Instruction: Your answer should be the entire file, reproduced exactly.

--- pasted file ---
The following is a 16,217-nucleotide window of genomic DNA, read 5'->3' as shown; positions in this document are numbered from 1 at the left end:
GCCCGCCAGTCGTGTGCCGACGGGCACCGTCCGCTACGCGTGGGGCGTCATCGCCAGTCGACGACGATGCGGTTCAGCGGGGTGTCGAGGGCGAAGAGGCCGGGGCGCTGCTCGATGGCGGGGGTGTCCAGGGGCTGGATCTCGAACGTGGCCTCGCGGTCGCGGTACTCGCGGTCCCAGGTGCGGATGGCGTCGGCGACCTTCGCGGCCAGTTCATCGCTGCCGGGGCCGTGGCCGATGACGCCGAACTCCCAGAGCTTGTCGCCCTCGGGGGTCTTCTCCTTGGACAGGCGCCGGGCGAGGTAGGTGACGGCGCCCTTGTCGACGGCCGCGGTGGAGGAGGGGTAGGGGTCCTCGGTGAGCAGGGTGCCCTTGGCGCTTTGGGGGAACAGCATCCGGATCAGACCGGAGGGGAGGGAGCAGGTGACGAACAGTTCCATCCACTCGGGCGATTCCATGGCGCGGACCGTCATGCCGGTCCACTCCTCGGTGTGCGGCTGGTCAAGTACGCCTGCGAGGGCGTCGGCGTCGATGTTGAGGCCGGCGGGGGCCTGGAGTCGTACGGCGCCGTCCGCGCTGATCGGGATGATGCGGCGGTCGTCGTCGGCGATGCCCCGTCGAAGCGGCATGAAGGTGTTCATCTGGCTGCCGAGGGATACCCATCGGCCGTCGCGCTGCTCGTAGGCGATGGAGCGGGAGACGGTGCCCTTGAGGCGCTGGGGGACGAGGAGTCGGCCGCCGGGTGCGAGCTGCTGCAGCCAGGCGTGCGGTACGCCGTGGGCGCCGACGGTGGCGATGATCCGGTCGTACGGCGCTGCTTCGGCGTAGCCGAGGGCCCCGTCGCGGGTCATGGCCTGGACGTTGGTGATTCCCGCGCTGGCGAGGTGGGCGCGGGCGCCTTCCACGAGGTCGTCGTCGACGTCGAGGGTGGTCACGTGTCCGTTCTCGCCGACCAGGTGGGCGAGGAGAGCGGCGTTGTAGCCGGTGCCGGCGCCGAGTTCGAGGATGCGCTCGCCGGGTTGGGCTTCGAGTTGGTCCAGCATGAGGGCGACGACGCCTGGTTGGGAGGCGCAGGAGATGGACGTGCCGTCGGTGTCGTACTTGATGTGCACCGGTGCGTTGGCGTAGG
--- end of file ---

The following is a 16,217-nucleotide window of genomic DNA, read 5'->3' as shown; positions in this document are numbered from 1 at the left end:
GCCCGCCAGTCGTGTGCCGACGGGCACCGTCCGCTACGCGTGGGGCGTCATCGCCAGTCGACGACGATGCGGTTCAGCGGGGTGTCGAGGGCGAAGAGGCCGGGGCGCTGCTCGATGGCGGGGGTGTCCAGGGGCTGGATCTCGAACGTGGCCTCGCGGTCGCGGTACTCGCGGTCCCAGGTGCGGATGGCGTCGGCGACCTTCGCGGCCAGTTCATCGCTGCCGGGGCCGTGGCCGATGACGCCGAACTCCCAGAGCTTGTCGCCCTCGGGGGTCTTCTCCTTGGACAGGCGCCGGGCGAGGTAGGTGACGGCGCCCTTGTCGACGGCCGCGGTGGAGGAGGGGTAGGGGTCCTCGGTGAGCAGGGTGCCCTTGGCGCTTTGGGGGAACAGCATCCGGATCAGACCGGAGGGGAGGGAGCAGGTGACGAACAGTTCCATCCACTCGGGCGATTCCATGGCGCGGACCGTCATGCCGGTCCACTCCTCGGTGTGCGGCTGGTCAAGTACGCCTGCGAGGGCGTCGGCGTCGATGTTGAGGCCGGCGGGGGCCTGGAGTCGTACGGCGCCGTCCGCGCTGATCGGGATGATGCGGCGGTCGTCGTCGGCGATGCCCCGTCGAAGCGGCATGAAGGTGTTCATCTGGCTGCCGAGGGATACCCATCGGCCGTCGCGCTGCTCGTAGGCGATGGAGCGGGAGACGGTGCCCTTGAGGCGCTGGGGGACGAGGAGTCGGCCGCCGGGTGCGAGCTGCTGCAGCCAGGCGTGCGGTACGCCGTGGGCGCCGACGGTGGCGATGATCCGGTCGTACGGCGCTGCTTCGGCGTAGCCGAGGGCCCCGTCGCGGGTCATGGCCTGGACGTTGGTGATTCCCGCGCTGGCGAGGTGGGCGCGGGCGCCTTCCACGAGGTCGTCGTCGACGTCGAGGGTGGTCACGTGTCCGTTCTCGCCGACCAGGTGGGCGAGGAGAGCGGCGTTGTAGCCGGTGCCGGCGCCGAGTTCGAGGATGCGCTCGCCGGGTTGGGCTTCGAGTTGGTCCAGCATGAGGGCGACGACGCCTGGTTGGGAGGCGCAGGAGATGGACGTGCCGTCGGTGTCGTACTTGATGTGCACCGGTGCGTTGGCGTAGG